Who is R – RESPONSIBLE,
Who is A – ACCOUNTABLE,
Who needs C – to be CONSULTED
Who needs I – to be INFORMED.
Think about a piece of work you currently are collaborating on. Ask yourself these questions:
Are you 100% clear who is responsible for which tasks, when they will get them done by and to what standard?
Who will be held accountable in the event it goes wrong or given the credit when it goes well?
Are there decisions you were consulted on that you felt didn’t need your input or ones you feel you should have been consulted on and no one asked for your expertise?
Are you being kept appropriately informed about all the decisions that impact you? Or do you have too much information and find you have to read through a lot of extraneous data to find the relevant facts?
You would not be in a minority of one if you were confused about who was responsible or accountable or even about what the fundamental difference is. It is very common in my experience that you will feel either consulted with too much about things you don’t care about or have little expertise is, or not enough about the areas in which you feel you could add value. You are also lucky if in your business as much time has gone into how people should be informed and what they might feel as a result so that you can integrate that into your planning, as it has into the content and the timing.
This is where RACI can help. If you work in Project Management you are likely to know all about it already. You may also have a massive spreadsheet with R, A, C and I’s dotted all over it…
But for those who don’t work in project management, don’t glaze over or start hyperventilating at the idea of a huge spreadsheet! I use the principles of RACI with clients to ask some really simple questions, that can better help direct the energies that we put into making collaborative decisions so that minimum time is wasted and the optimum amount of consultation is done.
There are some rules within RACI that help make it work and I have adapted them for use outside pure project management. I’m not always one for rules – I like to bend or break rules as a rule! But in the case of RACI, if you want clarity in your team decision making, I would suggest you stick with them. To the letter.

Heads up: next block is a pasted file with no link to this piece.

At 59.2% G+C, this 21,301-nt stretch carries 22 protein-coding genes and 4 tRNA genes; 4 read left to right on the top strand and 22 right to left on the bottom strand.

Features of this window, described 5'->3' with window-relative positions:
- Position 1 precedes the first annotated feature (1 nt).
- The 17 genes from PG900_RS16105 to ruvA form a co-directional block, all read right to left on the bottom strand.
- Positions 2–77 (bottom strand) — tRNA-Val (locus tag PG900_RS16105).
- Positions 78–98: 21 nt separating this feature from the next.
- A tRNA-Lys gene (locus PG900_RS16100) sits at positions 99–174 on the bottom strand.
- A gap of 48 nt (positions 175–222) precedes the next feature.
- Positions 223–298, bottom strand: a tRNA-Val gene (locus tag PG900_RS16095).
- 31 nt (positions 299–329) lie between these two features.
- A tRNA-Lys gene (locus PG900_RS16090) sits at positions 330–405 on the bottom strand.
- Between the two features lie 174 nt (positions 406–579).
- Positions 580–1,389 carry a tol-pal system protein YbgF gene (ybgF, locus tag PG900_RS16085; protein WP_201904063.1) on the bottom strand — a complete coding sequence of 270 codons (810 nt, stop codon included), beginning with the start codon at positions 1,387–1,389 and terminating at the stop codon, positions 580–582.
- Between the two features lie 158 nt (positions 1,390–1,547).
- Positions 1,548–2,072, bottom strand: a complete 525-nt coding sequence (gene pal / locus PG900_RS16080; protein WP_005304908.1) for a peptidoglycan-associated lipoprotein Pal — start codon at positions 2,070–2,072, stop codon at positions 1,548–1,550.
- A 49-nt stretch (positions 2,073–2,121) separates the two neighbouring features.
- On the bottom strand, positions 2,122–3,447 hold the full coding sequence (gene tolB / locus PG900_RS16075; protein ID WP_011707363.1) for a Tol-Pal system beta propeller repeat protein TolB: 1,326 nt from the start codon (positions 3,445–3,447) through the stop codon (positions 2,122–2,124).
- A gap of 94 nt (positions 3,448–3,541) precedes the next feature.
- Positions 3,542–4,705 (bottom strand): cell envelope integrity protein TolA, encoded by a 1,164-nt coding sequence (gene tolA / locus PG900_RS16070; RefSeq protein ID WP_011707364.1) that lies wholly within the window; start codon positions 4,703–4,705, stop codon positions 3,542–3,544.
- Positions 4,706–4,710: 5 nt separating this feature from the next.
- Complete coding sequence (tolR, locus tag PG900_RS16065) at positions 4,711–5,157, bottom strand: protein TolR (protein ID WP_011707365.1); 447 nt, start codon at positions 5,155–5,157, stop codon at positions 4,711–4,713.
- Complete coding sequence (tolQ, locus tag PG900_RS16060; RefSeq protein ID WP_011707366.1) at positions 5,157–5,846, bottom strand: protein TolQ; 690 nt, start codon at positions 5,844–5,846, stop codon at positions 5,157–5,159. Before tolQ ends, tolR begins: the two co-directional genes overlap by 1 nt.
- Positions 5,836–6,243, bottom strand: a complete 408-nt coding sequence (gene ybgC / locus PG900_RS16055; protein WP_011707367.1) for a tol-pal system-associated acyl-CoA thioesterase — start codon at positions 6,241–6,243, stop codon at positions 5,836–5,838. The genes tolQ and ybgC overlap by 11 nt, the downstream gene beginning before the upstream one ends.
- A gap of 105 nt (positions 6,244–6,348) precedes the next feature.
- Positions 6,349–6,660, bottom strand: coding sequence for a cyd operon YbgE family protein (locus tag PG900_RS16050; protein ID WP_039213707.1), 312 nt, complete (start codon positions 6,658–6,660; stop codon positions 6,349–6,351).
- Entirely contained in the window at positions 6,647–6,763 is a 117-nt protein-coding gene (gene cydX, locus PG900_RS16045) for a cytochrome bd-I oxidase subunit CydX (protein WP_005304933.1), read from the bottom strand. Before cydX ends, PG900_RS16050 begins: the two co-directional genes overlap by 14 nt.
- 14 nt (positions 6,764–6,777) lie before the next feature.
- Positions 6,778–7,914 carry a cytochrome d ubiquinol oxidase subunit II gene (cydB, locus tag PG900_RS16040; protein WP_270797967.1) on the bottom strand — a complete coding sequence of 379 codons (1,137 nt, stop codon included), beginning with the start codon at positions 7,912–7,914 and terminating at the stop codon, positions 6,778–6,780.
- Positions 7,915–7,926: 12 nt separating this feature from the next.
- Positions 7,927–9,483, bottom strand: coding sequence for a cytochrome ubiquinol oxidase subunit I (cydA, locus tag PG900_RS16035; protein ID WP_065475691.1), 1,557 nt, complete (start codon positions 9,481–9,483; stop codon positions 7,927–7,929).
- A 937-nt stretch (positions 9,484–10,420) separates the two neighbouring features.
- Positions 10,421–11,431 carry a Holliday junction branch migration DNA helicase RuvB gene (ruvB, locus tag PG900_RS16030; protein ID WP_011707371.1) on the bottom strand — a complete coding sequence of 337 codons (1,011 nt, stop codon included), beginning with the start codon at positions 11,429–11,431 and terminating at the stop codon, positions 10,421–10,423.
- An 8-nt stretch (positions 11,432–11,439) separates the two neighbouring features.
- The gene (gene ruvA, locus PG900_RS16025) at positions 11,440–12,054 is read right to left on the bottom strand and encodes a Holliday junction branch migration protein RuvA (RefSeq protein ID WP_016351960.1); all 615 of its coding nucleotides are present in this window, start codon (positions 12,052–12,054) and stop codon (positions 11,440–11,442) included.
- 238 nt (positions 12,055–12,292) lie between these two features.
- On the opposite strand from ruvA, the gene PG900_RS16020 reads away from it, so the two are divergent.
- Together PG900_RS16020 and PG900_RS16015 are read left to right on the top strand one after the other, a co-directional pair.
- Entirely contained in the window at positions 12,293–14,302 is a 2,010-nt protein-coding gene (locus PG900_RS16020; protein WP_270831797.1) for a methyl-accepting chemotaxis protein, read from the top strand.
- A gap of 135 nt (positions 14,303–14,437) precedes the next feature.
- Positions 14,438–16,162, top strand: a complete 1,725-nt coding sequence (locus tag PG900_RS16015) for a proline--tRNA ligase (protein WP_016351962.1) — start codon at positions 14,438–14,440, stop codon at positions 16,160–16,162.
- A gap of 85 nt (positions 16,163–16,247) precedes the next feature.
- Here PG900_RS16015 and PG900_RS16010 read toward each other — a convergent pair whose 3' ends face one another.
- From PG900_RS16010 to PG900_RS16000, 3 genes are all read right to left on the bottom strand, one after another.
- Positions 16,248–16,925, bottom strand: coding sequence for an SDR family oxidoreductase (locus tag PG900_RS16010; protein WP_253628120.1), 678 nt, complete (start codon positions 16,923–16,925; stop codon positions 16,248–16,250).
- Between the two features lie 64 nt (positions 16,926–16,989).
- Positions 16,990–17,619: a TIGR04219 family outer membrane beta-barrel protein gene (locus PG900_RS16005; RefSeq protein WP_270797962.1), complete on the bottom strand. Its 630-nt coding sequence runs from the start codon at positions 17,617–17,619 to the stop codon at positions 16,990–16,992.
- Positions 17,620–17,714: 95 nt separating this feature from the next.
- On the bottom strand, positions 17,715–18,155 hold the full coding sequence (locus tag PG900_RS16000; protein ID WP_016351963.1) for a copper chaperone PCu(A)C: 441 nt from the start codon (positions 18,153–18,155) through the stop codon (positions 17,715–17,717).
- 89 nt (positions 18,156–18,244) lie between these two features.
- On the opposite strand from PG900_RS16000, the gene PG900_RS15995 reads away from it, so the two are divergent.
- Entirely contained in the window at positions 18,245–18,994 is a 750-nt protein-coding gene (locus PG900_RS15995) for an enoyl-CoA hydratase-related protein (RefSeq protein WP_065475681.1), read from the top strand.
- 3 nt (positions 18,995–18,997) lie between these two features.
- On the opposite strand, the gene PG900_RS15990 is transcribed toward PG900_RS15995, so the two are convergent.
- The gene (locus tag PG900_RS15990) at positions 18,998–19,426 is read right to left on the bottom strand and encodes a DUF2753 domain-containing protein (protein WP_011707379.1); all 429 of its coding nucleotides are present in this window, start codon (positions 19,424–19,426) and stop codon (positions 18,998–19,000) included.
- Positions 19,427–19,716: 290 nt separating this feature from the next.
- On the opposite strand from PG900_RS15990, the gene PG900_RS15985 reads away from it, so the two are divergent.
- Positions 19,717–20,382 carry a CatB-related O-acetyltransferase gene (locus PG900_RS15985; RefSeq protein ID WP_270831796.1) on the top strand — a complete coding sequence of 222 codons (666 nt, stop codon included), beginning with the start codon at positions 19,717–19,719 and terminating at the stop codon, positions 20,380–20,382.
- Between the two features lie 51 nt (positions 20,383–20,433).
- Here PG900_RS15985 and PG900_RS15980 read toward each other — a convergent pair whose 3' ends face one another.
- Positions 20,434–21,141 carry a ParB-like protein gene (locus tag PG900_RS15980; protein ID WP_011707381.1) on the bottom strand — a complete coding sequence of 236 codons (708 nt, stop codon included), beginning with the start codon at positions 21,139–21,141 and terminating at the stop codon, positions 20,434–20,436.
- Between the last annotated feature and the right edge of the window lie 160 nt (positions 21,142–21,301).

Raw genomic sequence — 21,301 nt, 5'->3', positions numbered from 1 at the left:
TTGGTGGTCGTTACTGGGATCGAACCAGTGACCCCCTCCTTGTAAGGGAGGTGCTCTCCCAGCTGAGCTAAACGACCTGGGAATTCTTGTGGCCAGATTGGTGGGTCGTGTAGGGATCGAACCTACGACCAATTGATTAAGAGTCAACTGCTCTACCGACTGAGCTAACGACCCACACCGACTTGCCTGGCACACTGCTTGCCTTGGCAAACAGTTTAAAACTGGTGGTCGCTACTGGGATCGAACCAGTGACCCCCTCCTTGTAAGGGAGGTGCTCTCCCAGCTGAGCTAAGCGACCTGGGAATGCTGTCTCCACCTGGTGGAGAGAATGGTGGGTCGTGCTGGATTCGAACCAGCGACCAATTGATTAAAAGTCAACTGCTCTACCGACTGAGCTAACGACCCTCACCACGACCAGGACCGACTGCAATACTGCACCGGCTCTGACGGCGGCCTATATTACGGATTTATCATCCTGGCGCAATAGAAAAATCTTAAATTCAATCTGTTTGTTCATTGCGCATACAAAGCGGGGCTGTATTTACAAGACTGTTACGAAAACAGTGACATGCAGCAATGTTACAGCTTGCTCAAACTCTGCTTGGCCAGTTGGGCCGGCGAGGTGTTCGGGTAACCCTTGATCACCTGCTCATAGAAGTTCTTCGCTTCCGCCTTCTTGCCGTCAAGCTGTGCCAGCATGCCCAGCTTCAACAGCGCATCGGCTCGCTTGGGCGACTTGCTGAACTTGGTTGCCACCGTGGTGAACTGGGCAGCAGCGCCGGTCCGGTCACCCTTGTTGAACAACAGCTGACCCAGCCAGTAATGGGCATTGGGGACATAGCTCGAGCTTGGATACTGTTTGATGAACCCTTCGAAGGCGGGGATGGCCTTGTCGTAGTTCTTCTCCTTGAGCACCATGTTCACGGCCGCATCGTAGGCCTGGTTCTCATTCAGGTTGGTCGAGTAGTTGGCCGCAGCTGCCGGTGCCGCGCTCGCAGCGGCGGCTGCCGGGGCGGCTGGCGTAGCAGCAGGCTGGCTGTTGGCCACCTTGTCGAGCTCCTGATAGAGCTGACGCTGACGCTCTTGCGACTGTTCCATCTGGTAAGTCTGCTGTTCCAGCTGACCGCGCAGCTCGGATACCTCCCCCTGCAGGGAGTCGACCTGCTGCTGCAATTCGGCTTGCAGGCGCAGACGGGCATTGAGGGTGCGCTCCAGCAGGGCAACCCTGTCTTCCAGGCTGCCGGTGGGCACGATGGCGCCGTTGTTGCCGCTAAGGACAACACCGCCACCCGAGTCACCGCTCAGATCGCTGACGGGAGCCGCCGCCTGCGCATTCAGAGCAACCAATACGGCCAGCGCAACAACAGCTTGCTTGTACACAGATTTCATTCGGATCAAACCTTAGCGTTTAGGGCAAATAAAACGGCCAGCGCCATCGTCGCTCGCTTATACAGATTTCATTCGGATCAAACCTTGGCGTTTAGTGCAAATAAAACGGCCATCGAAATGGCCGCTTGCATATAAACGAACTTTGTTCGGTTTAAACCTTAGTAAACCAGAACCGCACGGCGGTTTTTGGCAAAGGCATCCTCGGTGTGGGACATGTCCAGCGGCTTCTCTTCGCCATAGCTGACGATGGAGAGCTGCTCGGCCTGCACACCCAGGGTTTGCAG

RULE 1: There is only ever 1 person truly ACCOUNTABLE.
You might have heard the term “Shared Accountability” before. There is an inherent problem here. If one person doesn’t have the final say, what happens when you reach an impasse? In my experience, great leaders know this. They are exceptionally clear about which ONE person has the final say. Which person is truly accountable. These leaders know that collaborating and consulting are vital, but that once the information is in, someone may need to take a final and potentially unpopular decision. This is the person who is accountable. The person who the buck stops with. Sometimes I ask who would get fired if the decision is wrong. That can be quite a clear way to decide who it ultimately accountable.
I sometimes play a version of the musical chairs game from our 70’s childhoods with Executives! There is just one chair. I get them to decide who is accountable. It’s can can get quite pushy and tactical! But it’s a great way to visualise and solve the dilemma.
RULE 2: You can have multiple people with multiple responsibilities, but they have to be collectively and individually ULTRA clear about who is doing what, by when and to what standard
Even better, contract with people on the team to hold one another to account as peers when they don’t deliver their responsibilities on time and in line with what they promised they would. Peer pressure in an honest and trusting environment can make things move at phenomenal speed. We don’t have time here, but look up Lencioni’s 5 Dysfunctions of a Team to learn more.
RULE 3: Consultation is not the same as Consensus. Be clear on that.